Wow! Luckily your husband heard you and came right out !I hope you never go thru that again!
 

BigBlueHen53

Love one another ❤️
Mar 5, 2019
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Wow! Luckily your husband heard you and came right out !I hope you never go thru that again!
Thank you, I won't. I wonder when people say their roosters attacked them, if they mean what I went through, or if they mean a mild little flogging. I could likely catch a rooster flapping threateningly at me, but this rooster was like something out of a Terminator movie.
 

Folly's place

Enabler
10 Years
Sep 13, 2011
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I totally agree with BBH, and also have zero tolerance for human aggressive roosters. Our first, a little d'Uccle, fortunately never was able to do the kind of damage she had, but he too wouldn't give up during an attack. And he could get to my eyeball height, never mind legs. We put up with him too long, and learned. It's just not worth it!
Mary
 

BigBlueHen53

Love one another ❤️
Mar 5, 2019
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SE Missouri, USA
I totally agree with BBH, and also have zero tolerance for human aggressive roosters. Our first, a little d'Uccle, fortunately never was able to do the kind of damage she had, but he too wouldn't give up during an attack. And he could get to my eyeball height, never mind legs. We put up with him too long, and learned. It's just not worth it!
Mary
Exactly. Mike was flying up as high as my face during all this. Terrifying.
 

Boomerwaffen

Chirping
Jun 28, 2021
78
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When my rooster came at me there was nothing funny about it. I've told this story before. I had shorts on. I was over 65 at the time and walk with a cane. I'd gone out to feed the chickens. He'd never bothered me before, although my 12-yo grandson said he'd flown at him a few times. I'd taken over the feeding and hadn't had any problems. The rooster was about three years old. This particular day, the first I realized there was a problem was when I got raked down the back of my legs with his claws. I turned to see what got me and he came at me again, this time with wings, beak and spurs. He smacked me so hard just under the kneecap with his beak at full speed that I nearly went down. It felt like a grown man had hit me full force with the claw end of a hammer. Before I could recover, he was coming at me again, flying up at my face, spurs forward. I swung my cane at him and the battle was on. I am no wimp. I have taken karate. I knew I was in trouble. I was determined to knock his head off with my cane. I hit him multiple times, with every ounce of my strength - and I could not stop him. There was no way in hell I was going to be able to pick him up. This was a fight to the death, and frankly, I was losing! My husband heard me screaming and came to my rescue. He got hold of the bird and threw him in a dog crate, I believe. I hobbled into the house to tend my wounds, weeping. After sunset we took him to the chopping block. My rooster policy now is, Strike One, you're soup.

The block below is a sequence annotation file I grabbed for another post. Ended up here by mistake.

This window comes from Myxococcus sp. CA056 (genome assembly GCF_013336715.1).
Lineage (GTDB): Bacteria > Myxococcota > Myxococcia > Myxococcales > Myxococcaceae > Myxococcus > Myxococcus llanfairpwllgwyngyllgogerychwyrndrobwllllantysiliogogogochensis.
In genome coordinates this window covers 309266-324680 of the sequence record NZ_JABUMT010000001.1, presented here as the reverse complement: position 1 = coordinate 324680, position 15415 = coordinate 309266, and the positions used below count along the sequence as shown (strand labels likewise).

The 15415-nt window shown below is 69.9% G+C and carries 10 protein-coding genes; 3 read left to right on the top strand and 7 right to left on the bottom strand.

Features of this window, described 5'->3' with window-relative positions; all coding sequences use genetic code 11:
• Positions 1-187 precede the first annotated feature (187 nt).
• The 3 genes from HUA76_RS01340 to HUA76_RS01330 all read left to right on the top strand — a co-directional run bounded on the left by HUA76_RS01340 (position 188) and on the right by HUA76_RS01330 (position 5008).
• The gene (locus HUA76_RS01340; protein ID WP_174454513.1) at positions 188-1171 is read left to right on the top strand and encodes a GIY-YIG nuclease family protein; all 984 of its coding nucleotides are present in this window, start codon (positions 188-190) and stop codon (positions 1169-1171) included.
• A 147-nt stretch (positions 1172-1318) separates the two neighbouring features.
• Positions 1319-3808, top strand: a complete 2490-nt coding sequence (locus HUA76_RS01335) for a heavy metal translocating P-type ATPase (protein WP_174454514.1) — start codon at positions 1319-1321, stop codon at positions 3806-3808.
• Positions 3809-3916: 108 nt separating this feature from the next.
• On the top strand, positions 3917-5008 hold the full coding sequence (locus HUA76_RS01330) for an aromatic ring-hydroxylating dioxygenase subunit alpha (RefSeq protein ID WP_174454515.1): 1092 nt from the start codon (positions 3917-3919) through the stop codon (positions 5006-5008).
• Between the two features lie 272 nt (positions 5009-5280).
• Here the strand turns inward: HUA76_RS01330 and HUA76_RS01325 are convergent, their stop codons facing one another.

Sorry to hear that. I’d definitely put a rooster like that in a pie. Lamar has been good around me since I caught him the last time. Hopefully it’s just a passing hormone issue.